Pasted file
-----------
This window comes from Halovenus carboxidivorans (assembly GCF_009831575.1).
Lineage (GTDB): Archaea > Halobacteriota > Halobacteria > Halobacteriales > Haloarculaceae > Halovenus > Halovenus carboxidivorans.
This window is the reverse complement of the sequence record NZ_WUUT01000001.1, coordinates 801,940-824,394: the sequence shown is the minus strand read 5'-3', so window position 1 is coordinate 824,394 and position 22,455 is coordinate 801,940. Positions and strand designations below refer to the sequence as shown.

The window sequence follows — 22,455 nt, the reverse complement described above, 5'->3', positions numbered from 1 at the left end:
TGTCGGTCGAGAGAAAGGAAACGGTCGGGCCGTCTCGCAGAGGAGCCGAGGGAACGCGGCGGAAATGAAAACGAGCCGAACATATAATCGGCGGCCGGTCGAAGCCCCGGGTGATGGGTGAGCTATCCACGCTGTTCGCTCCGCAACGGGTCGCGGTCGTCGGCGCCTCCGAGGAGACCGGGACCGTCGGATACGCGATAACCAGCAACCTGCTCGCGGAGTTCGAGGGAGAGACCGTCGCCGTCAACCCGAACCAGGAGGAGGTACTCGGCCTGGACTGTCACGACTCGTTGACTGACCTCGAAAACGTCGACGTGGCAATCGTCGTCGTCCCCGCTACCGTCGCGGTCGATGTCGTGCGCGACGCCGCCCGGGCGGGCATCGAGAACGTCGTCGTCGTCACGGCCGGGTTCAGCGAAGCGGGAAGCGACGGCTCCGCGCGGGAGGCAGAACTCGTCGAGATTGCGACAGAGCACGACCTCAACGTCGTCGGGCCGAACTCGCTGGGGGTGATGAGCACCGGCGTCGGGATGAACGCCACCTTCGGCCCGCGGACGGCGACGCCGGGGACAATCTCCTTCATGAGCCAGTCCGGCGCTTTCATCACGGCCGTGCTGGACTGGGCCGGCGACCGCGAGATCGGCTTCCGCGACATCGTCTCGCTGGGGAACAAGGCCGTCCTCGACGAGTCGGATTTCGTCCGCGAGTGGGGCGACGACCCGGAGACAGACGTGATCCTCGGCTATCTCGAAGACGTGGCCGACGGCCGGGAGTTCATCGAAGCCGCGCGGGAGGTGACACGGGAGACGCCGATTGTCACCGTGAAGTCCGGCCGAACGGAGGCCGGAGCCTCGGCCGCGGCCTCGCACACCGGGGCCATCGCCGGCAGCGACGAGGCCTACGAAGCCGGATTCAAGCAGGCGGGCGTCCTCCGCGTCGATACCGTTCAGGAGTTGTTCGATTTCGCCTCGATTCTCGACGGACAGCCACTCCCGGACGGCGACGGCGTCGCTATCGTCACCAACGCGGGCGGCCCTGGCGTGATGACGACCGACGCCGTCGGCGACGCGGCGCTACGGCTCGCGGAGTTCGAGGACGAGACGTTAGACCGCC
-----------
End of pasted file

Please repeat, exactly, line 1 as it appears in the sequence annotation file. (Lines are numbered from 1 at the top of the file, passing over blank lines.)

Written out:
This window comes from Halovenus carboxidivorans (assembly GCF_009831575.1).